Raising the bar for women’s weightlifting
More and more women are finding out that weightlifting does wonders for mind, body and spirit
Alex Craig weightlifting at her club in Dolphin’s Barn. Photograph: Dave Meehan
If you think weightlifting’s for tough guys, the entrance to Dublin’s newest weightlifting club, nestled between a funeral parlour and Dolphin House flats, does little to disprove the myth. But step through its blue metal door and you’ll find women taking to it in their droves.
With benefits including improved physical strength, core muscles of steel, better flexibility and stronger bones, not to mention fat loss, muscle tone and a tight bum, it’s no wonder women are waking up to weightlifting. New club Capital Strength Weightlifting is showing them how it’s done.
“All it comes down to is you and the bar,” says Alex Craig, co-founder of the club. A few weeks ago, she became the first woman in Irish history to qualify for the European Weightlifting Championships. A trained physical therapist, she’s passionate about weightlifting for women.
“It’s this little world of just you and the bar,” says Craig. “That’s an amazing feeling and it’s very empowering for women. All that societal stuff of what you look like, what you weigh, what you wear, all that just drops away. Weightlifting can bring you to this amazing, calm, centred, meditative state.”
The Dubliner discovered the sport when injury forced her to retire as a professional acrobat. She is now the top-ranked female weightlifter in Irish history.
And if the image you have of a female weightlifter is “Olga from Uzbekistan”, with big shoulders, a deep voice and an Adam’s apple, you couldn’t be more wrong. Top ranked in Ireland, Craig is a petite 5ft 1in, weighs 51.7kg and is lean as a greyhound. Today, she even has ribbons in her hair.
While their club caters for both sexes, from absolute beginners to Olympic hopefuls, female members are on the up and include mothers, office workers and health professionals. “There’s been a lot of focus in recent years on cardiovascular fitness, but when it comes down to things people do in their everyday lives such as carrying shopping or changing a wheel, those things are easier when you’re stronger,” says Leech.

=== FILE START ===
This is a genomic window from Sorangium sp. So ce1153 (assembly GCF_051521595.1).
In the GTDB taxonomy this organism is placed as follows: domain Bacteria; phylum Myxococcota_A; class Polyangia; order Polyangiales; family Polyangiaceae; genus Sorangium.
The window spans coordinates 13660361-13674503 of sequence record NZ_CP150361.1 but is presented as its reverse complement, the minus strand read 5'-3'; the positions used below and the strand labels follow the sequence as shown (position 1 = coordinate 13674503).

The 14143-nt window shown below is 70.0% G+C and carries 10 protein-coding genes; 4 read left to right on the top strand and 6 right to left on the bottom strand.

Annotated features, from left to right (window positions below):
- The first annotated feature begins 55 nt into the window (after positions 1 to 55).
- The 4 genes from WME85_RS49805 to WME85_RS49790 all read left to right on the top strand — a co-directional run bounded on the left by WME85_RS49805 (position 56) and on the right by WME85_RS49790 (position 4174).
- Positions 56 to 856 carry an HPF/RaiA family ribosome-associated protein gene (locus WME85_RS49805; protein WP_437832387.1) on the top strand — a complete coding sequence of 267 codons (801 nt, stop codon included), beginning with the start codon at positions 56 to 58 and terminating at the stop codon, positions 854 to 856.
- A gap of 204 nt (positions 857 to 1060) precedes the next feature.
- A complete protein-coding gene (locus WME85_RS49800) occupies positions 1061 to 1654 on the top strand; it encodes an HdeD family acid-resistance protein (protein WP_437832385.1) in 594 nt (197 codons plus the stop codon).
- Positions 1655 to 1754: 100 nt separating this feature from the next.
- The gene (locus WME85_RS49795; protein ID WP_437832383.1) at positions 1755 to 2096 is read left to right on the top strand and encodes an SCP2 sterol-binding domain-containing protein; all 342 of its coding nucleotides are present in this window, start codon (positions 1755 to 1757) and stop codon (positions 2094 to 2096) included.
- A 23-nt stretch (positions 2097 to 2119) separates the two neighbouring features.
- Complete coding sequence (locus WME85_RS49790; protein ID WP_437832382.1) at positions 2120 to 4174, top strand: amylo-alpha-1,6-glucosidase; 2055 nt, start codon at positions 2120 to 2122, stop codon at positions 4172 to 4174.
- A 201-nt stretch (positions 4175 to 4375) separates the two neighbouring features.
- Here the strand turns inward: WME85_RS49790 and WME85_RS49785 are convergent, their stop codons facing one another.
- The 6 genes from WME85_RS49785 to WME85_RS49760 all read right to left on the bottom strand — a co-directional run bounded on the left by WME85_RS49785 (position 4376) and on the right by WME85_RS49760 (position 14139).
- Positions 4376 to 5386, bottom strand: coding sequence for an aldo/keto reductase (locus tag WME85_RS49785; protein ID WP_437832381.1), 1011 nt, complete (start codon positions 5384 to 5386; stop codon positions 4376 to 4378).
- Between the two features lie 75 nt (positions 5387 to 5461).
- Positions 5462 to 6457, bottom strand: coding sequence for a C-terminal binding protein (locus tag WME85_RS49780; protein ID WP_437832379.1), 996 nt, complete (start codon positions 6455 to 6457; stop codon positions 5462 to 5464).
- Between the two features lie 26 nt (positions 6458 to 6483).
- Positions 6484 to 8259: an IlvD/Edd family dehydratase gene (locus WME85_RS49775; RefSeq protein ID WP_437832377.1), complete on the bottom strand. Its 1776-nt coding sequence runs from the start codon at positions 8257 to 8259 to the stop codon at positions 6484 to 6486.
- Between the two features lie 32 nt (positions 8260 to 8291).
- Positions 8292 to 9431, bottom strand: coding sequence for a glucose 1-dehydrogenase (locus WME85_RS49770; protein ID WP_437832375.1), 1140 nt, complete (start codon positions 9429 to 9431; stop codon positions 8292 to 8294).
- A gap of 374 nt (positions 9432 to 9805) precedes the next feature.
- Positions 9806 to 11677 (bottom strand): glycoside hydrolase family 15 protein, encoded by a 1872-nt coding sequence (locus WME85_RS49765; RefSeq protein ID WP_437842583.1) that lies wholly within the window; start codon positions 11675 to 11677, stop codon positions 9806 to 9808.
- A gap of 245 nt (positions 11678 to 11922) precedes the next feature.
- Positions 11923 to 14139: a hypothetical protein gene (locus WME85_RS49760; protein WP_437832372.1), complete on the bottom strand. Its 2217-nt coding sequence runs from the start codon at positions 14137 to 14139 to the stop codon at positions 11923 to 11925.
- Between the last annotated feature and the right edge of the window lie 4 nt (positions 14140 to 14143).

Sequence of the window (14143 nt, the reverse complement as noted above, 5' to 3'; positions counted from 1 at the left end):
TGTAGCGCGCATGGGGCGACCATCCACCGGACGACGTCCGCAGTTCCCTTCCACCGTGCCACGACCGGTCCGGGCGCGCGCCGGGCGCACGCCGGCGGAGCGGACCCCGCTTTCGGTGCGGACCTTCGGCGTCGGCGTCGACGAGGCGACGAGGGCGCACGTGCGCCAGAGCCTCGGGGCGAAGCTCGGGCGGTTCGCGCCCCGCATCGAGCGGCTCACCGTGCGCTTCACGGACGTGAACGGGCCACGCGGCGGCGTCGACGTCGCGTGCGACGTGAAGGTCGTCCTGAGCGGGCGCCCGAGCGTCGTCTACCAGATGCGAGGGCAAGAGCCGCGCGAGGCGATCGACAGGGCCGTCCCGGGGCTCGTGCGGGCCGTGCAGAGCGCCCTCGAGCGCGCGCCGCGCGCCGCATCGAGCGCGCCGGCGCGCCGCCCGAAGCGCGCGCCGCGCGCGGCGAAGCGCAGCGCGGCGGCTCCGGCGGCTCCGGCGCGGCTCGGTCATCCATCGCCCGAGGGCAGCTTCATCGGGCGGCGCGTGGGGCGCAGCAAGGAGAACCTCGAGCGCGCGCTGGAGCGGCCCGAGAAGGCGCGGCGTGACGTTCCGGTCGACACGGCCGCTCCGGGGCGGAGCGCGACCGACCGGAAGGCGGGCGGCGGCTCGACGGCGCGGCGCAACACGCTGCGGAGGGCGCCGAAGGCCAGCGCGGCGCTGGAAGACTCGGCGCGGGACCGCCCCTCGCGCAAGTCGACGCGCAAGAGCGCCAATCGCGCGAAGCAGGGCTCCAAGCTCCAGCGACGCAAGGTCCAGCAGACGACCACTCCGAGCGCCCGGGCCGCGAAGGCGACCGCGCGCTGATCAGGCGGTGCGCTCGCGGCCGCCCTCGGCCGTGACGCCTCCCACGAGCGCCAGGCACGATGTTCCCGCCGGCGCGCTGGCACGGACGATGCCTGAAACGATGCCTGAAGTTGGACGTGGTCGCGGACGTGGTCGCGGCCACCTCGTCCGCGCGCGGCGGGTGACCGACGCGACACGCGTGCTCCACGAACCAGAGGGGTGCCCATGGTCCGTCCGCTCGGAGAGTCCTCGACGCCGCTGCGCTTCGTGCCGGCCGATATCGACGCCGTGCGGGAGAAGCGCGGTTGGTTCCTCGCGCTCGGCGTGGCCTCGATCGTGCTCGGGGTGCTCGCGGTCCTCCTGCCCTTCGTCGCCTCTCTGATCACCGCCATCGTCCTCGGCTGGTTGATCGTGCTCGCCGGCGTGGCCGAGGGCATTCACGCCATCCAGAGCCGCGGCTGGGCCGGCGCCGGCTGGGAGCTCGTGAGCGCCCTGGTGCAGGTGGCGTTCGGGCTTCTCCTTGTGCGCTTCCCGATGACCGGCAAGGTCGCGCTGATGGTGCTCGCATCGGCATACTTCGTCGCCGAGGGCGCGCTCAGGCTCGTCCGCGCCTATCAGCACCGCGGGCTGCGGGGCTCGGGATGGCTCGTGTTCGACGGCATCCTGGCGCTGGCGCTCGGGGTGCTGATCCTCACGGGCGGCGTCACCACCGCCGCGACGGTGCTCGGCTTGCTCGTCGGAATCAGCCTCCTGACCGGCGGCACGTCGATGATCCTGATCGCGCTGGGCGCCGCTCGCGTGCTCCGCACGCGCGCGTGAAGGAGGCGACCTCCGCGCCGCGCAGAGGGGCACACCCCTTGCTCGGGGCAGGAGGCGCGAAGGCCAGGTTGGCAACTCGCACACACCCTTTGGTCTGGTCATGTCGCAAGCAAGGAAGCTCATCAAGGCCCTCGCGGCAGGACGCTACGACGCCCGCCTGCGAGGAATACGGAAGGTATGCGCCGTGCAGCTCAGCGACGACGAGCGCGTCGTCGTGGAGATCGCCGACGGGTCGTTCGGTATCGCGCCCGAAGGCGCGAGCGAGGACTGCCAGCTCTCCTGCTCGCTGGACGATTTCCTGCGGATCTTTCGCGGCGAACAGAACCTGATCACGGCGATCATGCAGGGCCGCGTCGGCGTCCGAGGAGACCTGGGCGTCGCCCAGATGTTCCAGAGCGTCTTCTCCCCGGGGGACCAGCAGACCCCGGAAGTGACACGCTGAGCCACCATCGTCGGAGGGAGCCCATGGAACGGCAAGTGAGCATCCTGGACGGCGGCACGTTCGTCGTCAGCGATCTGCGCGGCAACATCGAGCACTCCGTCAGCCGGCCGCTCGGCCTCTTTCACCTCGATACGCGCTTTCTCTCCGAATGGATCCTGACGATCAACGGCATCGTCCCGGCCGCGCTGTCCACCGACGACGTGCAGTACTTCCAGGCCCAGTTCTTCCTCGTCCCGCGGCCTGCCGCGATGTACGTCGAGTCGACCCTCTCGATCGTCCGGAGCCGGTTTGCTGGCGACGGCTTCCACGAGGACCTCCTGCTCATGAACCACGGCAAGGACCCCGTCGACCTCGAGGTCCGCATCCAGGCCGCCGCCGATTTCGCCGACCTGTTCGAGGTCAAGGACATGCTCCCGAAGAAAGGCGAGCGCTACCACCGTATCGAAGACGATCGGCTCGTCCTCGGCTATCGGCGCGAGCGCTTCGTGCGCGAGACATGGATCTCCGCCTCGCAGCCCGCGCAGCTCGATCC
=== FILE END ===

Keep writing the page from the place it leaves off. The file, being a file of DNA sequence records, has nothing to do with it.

And for those who spend their days at a desk, weightlifting puts back, shoulder and arm muscles through a full range of movement. There are aesthetic benefits too.
“By building muscle mass, you burn more calories at rest,” says Leech. “Almost every single person who comes in here as an absolute beginner will end up losing body fat. If you are stressing your body in a very efficient and healthful way, you will end up burning an awful lot more.”
Olympic weightlifting, which the club teaches everyone from beginners to elite sports people, comprises two key moves. The “clean and jerk” entails lifting a barbell off the floor to a racked position across the chest and then “jerking” it above the head until the arms are straight. The second movement, the “snatch”, means lifting it overhead in a smooth continuous movement.
Beginners start with a broom handle. “We work on the actual technique of the movement first,” says Leech. “Once someone is efficient enough to do the technique with a broom handle, we move them onto a light aluminium bar and then to a 15kg-20kg bar. Over three months, beginners can be snatching or cleaning and jerking 50kg.”
Lifting 73kg over her head to qualify for the European Championships, that’s 20kg more than her body weight, Craig can also “back squat” – taking the bar on her back, squatting down and then standing up – 121kg. “That’s the weight of a baby elephant,” she says proudly.
And she’s keen to disprove the bulk myth. “Personally I think I look more female now. I have a better shape than when I was doing other training. Now I go in and out in the right places.”
Dee Lynch, women’s development officer with Weightlifting Ireland, was a convert too. “I started running on the treadmill in the gym and found out that it didn’t really work for fat loss. A friend introduced me to weightlifting and I got good very quickly. I just really enjoyed it.”
Despite initial fears that she would “turn into the Incredible Hulk”, she says the opposite is the case. “I lost a lot of body fat and put on muscle. I used to be a size 12- 14, now I’m a size eight.”
But she says her aims have long shifted from mere appearance to real strength. “My goal now is just to be as healthy as I can be. I’m lifting in Weightlifting Ireland competitions and I’m hoping to lift in the European Championships next year.”
The biggest benefit she says has been psychological. “When you start lifting the heavy weights, you feel you can take on anything. You just get more of a can-do attitude. I’ve seen it in all the girls who come in.”
Harry Leech says women who haven’t tried the sport before are often surprised at the results.
“There’s potential for people to come in and do very well. I think people are often very surprised by how quickly they get strong and how much they enjoy it,” he says. In fact, in the past three years, the sport has gone from having 15 women on the ranking list for Ireland to almost 100.
“It’s not just about lifting a weight, you’re learning a new skill,” says Leech. “People really enjoy being taught something new.”